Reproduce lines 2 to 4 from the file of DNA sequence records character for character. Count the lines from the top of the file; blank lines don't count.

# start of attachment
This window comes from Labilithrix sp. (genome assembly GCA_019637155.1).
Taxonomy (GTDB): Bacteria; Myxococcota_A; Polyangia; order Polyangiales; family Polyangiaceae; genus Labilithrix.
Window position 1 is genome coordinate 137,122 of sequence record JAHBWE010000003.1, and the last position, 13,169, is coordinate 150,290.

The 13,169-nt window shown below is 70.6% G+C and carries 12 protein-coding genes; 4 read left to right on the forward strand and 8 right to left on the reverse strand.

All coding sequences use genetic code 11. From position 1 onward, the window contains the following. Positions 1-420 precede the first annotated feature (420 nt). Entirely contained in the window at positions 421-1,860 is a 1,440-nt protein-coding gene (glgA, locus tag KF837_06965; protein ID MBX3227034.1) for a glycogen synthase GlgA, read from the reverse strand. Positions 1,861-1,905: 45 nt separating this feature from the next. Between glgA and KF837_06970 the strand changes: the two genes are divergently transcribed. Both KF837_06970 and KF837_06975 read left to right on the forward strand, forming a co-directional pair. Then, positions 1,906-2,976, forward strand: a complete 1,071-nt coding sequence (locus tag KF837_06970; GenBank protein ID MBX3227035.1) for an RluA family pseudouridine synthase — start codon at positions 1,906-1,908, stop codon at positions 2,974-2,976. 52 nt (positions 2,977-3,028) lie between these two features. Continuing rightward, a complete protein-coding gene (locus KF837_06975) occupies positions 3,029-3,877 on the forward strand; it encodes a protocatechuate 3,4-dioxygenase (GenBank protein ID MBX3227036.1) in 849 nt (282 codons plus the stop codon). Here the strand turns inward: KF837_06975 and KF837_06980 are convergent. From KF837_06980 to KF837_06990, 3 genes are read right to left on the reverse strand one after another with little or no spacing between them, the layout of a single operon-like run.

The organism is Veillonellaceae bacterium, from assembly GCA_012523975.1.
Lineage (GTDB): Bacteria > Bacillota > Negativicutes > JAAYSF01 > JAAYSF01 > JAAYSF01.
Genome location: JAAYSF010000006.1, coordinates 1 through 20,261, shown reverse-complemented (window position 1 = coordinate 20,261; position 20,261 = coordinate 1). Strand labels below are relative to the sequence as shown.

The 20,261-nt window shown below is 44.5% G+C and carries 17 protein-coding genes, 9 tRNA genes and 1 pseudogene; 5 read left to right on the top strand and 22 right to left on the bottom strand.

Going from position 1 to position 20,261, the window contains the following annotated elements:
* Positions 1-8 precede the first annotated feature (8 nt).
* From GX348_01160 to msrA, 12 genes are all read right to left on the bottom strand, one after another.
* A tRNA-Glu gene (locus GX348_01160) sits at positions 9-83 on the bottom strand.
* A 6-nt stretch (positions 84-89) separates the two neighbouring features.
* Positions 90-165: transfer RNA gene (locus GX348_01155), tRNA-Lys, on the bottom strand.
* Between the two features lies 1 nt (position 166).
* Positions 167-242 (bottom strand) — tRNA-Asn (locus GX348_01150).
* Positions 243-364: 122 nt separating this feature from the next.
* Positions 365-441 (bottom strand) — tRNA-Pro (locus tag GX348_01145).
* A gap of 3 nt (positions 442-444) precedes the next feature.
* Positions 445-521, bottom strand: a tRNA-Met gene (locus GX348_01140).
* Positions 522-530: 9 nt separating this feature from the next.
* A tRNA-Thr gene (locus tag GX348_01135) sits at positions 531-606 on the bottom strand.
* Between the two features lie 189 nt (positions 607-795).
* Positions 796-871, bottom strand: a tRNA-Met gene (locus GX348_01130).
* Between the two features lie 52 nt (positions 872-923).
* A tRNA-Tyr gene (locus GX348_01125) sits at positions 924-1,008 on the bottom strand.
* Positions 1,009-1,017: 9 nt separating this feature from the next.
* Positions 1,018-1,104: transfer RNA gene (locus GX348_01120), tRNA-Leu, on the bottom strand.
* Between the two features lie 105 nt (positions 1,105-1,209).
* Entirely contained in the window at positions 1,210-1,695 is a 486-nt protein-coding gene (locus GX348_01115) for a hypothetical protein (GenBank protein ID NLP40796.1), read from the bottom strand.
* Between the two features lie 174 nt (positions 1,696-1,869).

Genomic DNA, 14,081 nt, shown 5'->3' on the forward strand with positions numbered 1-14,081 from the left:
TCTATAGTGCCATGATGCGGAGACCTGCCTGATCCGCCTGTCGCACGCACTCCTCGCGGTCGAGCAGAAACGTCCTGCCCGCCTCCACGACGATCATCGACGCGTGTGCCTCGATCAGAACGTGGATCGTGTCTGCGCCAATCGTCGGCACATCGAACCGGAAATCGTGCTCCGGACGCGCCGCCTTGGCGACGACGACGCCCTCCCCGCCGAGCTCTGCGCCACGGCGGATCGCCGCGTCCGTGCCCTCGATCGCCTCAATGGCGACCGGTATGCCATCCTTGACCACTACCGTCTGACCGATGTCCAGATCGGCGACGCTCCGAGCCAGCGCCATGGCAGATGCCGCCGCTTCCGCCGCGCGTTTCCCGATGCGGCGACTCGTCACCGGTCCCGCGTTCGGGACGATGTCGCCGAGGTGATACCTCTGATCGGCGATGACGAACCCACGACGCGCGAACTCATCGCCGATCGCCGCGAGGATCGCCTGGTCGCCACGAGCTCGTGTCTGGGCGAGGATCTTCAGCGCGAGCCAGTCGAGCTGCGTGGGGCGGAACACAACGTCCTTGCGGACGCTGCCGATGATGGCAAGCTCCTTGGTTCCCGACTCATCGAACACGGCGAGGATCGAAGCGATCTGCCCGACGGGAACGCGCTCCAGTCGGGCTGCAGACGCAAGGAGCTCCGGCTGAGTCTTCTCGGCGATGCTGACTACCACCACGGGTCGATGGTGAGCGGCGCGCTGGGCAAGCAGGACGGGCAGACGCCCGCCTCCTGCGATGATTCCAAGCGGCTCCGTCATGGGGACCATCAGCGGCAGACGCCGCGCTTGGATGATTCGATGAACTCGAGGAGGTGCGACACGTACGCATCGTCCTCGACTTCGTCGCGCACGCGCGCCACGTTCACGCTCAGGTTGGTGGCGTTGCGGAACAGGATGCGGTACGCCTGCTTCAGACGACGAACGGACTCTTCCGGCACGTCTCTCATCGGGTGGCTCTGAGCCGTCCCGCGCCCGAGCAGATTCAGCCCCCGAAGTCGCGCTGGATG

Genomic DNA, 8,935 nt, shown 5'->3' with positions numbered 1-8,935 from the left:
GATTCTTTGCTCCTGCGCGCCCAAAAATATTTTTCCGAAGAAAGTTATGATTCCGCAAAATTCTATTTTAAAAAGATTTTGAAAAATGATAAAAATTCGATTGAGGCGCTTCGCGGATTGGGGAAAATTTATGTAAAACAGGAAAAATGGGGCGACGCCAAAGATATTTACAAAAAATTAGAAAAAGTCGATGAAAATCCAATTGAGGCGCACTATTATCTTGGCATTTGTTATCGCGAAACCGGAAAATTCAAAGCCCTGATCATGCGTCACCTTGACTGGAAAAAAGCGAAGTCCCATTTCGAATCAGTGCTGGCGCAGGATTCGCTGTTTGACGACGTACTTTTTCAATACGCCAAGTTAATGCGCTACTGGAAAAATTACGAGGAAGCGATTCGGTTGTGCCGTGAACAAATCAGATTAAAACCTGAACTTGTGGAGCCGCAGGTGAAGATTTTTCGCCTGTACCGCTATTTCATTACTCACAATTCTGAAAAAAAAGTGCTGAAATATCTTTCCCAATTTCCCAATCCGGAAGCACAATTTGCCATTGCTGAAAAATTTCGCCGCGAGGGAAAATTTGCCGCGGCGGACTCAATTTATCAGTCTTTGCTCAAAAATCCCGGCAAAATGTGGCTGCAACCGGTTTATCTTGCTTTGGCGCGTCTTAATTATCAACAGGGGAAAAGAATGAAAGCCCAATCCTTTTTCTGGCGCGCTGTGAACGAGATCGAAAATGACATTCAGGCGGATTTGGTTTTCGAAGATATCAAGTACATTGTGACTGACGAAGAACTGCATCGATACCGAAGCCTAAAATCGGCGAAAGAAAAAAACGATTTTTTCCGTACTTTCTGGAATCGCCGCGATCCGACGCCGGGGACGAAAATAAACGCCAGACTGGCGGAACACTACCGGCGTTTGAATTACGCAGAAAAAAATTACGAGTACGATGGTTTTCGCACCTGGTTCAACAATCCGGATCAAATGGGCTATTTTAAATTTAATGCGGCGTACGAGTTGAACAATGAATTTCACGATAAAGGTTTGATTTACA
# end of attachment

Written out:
Taxonomy (GTDB): Bacteria; Myxococcota_A; Polyangia; order Polyangiales; family Polyangiaceae; genus Labilithrix.
Window position 1 is genome coordinate 137,122 of sequence record JAHBWE010000003.1, and the last position, 13,169, is coordinate 150,290.

The 13,169-nt window shown below is 70.6% G+C and carries 12 protein-coding genes; 4 read left to right on the forward strand and 8 right to left on the reverse strand.